Unlike quick teacher check-ins, teaching conferences allow for a deep conversation with a student in just 5 or 6 minutes. And they’re not just for ELA teachers and balanced literacy. Katie McGrath shares step by step conferring tips to target learning in any content area.
Tagged: content areas
Jordan Walker-Reyes recommends Lori Wilfong’s Content Area Literacy Strategies That Work to all literacy coaches and facilitators, ESL teachers, and content area teachers who want to grow students’ content area knowledge while also increasing their literacy skills.
Sometimes learning can get lost in a maze of academic vocabulary. As students move through the school day, they encounter hundreds of terms/concepts in a variety of contexts and content areas. How to help? Curtis Chandler shares lots of options for ELA and ELL teachers.
Teaching Tenacity offers a series of thoughtful, research-based lessons that will provide students with the tools to make the pursuit of excellence a life-long endeavor. Jeny Randall looks forward to bringing the lessons to her morning advisory time but says advisory isn’t a must.
Simply making content available to students is not enough. We have to make it accessible to each and every one, including English learners. Specialist Valentina Gonzalez offers ways to identify obstacles to accessibility and create paths to learning in every subject.
In SPARK!, a book about quick writes, Paula Bourque offers a powerful teaching tool to help students find ideas, discover their voices and build confidence about writing. Teacher educator Linda Biondi notes the frequent, low-stakes writing can stretch across content areas.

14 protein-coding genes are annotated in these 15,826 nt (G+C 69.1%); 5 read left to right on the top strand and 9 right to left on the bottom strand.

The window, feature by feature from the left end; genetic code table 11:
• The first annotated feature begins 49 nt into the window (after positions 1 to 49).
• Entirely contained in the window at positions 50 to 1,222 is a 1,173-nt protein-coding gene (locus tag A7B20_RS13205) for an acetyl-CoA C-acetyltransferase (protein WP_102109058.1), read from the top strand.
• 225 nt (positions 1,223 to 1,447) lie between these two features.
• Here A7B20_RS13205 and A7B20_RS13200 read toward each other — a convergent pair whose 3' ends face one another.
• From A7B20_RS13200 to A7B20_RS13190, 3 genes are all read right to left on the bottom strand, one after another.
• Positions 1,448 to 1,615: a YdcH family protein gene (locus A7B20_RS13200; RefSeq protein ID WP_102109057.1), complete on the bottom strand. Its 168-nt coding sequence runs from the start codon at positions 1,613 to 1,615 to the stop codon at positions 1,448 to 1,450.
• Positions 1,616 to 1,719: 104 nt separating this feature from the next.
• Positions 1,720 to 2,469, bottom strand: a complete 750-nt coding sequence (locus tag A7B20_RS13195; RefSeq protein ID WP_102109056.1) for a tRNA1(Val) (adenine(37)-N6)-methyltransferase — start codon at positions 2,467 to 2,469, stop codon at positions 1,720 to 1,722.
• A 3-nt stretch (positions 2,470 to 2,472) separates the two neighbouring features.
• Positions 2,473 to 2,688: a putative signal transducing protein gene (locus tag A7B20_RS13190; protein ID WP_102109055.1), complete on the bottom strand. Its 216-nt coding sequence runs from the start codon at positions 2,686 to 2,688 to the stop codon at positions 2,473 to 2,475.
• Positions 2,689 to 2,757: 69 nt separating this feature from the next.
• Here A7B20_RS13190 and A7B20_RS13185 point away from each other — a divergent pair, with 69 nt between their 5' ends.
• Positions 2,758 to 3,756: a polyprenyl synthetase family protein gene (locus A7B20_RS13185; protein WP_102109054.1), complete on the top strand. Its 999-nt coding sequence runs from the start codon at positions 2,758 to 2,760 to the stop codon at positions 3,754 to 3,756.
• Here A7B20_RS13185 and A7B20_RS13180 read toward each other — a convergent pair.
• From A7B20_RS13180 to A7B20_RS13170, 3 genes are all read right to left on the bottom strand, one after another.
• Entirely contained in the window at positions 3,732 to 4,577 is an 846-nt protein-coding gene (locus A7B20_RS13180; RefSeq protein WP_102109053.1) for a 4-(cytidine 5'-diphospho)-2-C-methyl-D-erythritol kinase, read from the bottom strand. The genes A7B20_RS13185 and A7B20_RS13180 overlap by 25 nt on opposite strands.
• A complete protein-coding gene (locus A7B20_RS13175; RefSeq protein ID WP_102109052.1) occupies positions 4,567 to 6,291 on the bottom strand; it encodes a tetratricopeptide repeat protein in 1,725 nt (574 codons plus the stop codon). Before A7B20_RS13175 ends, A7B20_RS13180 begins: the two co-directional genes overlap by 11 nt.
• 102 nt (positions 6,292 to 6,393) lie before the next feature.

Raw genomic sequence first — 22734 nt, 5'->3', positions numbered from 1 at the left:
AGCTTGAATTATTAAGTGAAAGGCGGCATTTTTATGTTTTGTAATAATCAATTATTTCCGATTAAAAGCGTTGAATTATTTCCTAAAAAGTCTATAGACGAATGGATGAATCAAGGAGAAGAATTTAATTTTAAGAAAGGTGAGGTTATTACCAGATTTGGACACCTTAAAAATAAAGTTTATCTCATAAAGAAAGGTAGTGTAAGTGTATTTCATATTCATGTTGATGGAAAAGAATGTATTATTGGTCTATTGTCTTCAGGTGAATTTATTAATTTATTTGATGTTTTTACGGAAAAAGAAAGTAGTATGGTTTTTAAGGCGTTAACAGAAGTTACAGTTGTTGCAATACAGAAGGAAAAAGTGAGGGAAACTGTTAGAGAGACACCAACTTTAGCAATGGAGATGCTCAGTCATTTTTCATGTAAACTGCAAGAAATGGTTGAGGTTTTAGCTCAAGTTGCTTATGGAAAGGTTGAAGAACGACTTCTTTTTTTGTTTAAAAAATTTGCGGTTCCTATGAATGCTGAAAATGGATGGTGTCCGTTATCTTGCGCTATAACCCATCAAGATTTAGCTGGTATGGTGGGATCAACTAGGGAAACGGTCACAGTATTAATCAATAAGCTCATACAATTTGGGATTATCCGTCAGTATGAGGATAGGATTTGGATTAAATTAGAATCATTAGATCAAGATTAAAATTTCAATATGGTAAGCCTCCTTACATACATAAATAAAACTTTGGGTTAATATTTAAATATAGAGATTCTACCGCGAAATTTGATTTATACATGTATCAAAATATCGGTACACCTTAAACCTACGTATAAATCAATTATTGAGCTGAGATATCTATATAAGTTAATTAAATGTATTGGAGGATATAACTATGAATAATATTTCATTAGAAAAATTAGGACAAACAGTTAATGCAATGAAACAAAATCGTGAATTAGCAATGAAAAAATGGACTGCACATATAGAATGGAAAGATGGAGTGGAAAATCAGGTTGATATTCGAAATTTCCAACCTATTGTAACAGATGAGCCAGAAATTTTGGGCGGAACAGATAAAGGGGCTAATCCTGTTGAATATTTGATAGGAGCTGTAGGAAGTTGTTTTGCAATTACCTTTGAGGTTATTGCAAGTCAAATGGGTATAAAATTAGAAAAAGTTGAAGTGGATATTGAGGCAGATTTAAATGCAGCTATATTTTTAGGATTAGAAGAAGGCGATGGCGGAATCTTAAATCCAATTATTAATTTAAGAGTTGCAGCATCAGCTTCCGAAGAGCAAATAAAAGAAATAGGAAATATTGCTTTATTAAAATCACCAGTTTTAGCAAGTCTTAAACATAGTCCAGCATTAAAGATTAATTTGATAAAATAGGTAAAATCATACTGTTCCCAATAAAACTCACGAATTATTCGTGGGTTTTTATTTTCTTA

If literacy coach Pam Hamilton had to choose one word to describe Word Study That Sticks, a book about words, she would select “fabulous”! Hamilton finds it is also practical, teacher-friendly, and colorful with lessons and activities across content areas.
Nurturing Informed Thinking is filled with practical and inspiring ideas to help students integrate multiple texts about a nonfiction topic. Both content area and ELA teachers will find this book a valuable resource, writes middle school educator Mary K. Marsh.
Write Think Learn is an easy read for busy educators, challenges teachers and students to examine their attitudes about writing, gives readers a purpose and a desire to write, and will be a go-to reference throughout the school year, says teacher educator Linda Biondi.
Students can become thriving writers using the 27 frameworks included in this book. The lessons provide learning about language, learning through language, and using language to learn about self. Literacy coach Pam Hamilton highly recommends the “so, so practical” book.